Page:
By Dan Simmons
Adequately selling the job or opportunity to a candidate. There are some common hiring rules that should never be broken, regardless of the situation or circumstances. Unfortunately, this is all too often the case. Even during good economic times, companies often fail to sell their opportunity to those who have already shown interest. Then, during a downturn, fewer companies actually go to the trouble of effectively engaging top talent during the interview process.
For those reasons alone, this is worthy of “Common Hiring Mistake” status.
Reasons to sell
Because of the economy, some company officials might believe they’re in the driver’s seat when it comes to hiring. In other words, they don’t have to sell anything because candidates will trip over themselves in their rush to work for them. Nothing could be further from the truth, and here’s why:
- We operate within a truly global economy – Competition is as fierce as ever, which means that more and more companies are in the market, actively selling themselves to the best candidates in their field.
- Top talent always needs to be sold – The vast majority of the time, the best candidates know that they’re the best. As such, they expect to be sold on both the job and opportunity. Failure to do so could result in the loss of star talent.
- Selling is a habit – if you begin the practice of selling the opportunity it will become an integral part of your recruiting process. Eventually, you’ll forget that there was a time when you didn’t sell.
An important distinction
Whereas selling the job and the opportunity are viewed as one in the same, there’s an important distinction that must be made. The job is what the candidate will be doing once they’re hired (i.e., their job description), while the opportunity encompasses everything else. This includes the company culture, its values, and the chances that the employee will have for advancement, as well as prospects for continuation of training and education.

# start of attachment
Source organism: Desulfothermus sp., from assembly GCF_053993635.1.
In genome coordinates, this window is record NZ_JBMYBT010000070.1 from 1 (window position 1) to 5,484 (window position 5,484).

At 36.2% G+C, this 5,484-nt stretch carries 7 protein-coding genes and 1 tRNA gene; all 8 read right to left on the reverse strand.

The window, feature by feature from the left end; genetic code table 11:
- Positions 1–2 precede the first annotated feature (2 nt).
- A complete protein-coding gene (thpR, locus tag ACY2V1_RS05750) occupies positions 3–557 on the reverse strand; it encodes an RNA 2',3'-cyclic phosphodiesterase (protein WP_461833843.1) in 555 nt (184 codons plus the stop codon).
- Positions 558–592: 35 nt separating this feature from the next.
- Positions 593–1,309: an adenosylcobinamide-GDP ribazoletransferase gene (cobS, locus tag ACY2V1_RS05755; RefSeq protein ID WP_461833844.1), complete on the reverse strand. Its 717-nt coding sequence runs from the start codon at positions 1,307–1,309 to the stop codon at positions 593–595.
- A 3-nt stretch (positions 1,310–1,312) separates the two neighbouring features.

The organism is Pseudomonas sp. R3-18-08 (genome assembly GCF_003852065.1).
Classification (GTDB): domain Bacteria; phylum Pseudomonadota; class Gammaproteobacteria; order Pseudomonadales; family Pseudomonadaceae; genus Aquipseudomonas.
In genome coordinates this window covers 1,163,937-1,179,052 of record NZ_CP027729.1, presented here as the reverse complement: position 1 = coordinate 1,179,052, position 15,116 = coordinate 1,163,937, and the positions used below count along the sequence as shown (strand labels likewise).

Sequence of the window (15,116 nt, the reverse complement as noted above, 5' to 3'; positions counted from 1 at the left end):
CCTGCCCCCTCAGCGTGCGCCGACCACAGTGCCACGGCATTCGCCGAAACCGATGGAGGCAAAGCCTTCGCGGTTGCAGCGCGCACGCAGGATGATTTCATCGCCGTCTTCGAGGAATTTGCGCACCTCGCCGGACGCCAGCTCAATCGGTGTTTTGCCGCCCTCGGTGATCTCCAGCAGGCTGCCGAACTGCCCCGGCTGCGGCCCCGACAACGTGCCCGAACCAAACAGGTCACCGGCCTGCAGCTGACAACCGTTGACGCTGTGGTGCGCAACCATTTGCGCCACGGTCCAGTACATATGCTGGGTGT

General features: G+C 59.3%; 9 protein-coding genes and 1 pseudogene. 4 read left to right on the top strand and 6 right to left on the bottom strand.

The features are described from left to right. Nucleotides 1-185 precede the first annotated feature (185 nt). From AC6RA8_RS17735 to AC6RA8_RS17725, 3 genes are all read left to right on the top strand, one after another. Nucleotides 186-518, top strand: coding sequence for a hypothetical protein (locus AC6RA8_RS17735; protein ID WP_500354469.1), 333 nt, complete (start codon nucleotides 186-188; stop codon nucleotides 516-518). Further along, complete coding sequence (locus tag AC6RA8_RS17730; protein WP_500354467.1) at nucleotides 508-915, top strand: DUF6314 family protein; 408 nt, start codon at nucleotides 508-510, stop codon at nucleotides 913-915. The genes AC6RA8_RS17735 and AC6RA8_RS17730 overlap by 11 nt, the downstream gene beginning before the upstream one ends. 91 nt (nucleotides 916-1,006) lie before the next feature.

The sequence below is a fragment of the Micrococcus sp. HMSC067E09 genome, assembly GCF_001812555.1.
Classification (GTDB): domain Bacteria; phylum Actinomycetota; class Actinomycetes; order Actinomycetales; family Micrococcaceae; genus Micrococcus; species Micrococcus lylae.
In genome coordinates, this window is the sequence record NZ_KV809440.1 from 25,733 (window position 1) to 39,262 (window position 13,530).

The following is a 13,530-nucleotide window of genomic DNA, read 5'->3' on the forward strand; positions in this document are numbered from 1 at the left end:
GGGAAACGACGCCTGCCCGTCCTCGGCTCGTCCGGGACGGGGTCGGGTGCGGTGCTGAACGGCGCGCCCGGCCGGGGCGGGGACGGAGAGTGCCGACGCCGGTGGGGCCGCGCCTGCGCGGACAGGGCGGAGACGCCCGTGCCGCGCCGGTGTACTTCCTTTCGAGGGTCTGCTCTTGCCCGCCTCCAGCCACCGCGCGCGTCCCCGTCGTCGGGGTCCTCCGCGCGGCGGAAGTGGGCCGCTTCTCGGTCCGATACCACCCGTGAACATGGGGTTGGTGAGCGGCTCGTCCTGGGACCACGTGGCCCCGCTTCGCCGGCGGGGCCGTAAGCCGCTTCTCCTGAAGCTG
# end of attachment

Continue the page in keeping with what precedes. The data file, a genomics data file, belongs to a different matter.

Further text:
With that in mind, below are some ways in which to sell both the job and the opportunity to candidates.
Selling the job:
- Discuss the importance of the position within the company.
- Explain your vision for the future of the position.
- Make a connection between what the candidate is passionate about in their current position with what your position offers to them.
- Point out any unusual or above-and-beyond benefits of working for the company such as onsite daycare, discounts from major retailers, great relo packages, etc.
Selling the opportunity:
- If possible, take them on a tour of your facility.
- Make certain your potential employee meets those he would be working for and with.
- Discuss your company’s standing in the marketplace and its vision for the future so that they can better envision themselves as part of that future.
- Emphasize your company’s positive attributes. This could include awards won, low turnover rate, in-house training activities, formal mentoring programs, etc.
- For top-notch candidates, take them to lunch for further informal discussions and the opportunity for the candidate to ask questions.
Creating a ‘reason why’
When you don’t sell the job or the opportunity, you don’t create a “reason why” the candidate should work for you. Motivation studies have shown that people are not spurred to action without a good “reason why.” When you take candidates through the interview process, they’re not going to bring that reason with them, no matter the prestige, size, or success of your company. All they’re bringing with them is a “reason why” they should show up for a face-to-face interview.
By pro-actively selling the job and the opportunity it represents, you’re creating a “reason why” your company, above all others, is the choice for star candidates and top talent.
Daniel C. Simmons is a Certified Personnel Consultant who has been recruiting since 1991. Dan has won over twenty awards in the last decade with the Top Echelon Network, America’s leading placement network including Placer of the Year in 2009 & 2010.
Frequently Dan also is a recruiter trainer and has been featured at various Top Echelon Conventions and online as a speaker for various webinars. He has also been published in The Fordyce Letter the recruiting industry’s #1 magazine.
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